While the invention has been described with reference to a preferred embodiment, it should be understood by those skilled in the art that various changes may be made and equivalents may be substituted for elements thereof without departing from the scope of the invention. In addition, many modifications may be made to adapt a particular situation or material to the teachings of the invention without departing from the essential scope thereof.
For example, while the first and second flaps 32, 34 are depicted with hook and loop-fastening elements 56, 58 in FIGS. 5A and 5B, it is contemplated that the flaps 32, 34 could be opened and closed by a zipper 70 as schematically shown in FIG. 6. Other closure devices such as snaps and the like could be utilized so long as the access opening 30 can be substantially closed against the tweezers 66 during a cleaning operation, and then open to retrieve a dislodged stone if that occurs.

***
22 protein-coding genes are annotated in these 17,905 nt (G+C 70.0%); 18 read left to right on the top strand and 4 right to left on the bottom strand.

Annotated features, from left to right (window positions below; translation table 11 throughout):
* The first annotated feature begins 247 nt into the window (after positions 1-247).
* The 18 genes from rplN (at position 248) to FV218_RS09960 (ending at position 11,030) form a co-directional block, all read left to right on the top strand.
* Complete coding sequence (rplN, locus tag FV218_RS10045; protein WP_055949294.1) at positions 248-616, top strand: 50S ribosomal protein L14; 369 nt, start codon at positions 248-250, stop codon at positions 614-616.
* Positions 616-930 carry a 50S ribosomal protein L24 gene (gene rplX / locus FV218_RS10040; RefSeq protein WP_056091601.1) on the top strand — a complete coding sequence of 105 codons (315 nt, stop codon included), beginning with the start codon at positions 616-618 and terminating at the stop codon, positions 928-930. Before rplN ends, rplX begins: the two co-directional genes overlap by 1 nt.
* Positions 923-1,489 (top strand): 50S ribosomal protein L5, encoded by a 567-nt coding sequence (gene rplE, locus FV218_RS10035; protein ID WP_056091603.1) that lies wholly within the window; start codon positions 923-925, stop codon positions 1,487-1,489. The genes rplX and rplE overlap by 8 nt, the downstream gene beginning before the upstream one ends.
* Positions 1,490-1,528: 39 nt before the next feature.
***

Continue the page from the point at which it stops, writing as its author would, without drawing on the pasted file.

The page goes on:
Therefore, it is intended that the invention not be limited to the particular embodiment disclosed as the best mode contemplated for carrying out this invention, but that the invention will include all embodiments falling within the scope of the appended claims.
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|Citing Patent||Filing date||Publication date||Applicant||Title|
|US6803946 *||Jun 17, 1999||Oct 12, 2004||Matsushita Electric Industrial Co., Ltd.||Video camera apparatus with preset operation and a video camera monitor system including the same|
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|U.S. Classification||134/37, 15/303, 15/310, 134/198, 15/268, 134/104.3|
|Oct 21, 2002||AS||Assignment|
Owner name: PAPANDREA, EDWARD C., JR., CONNECTICUT
Free format text: ASSIGNMENT OF ASSIGNORS INTEREST;ASSIGNOR:PAPANDREA, EDWARD C., SR.;REEL/FRAME:013403/0889
Effective date: 20020827
|Mar 23, 2004||FPAY||Fee payment|
Year of fee payment: 4
|Mar 26, 2008||FPAY||Fee payment|
Year of fee payment: 8
|May 21, 2012||REMI||Maintenance fee reminder mailed|
|Oct 10, 2012||LAPS||Lapse for failure to pay maintenance fees|
|Nov 27, 2012||FP||Expired due to failure to pay maintenance fee|
Effective date: 20121010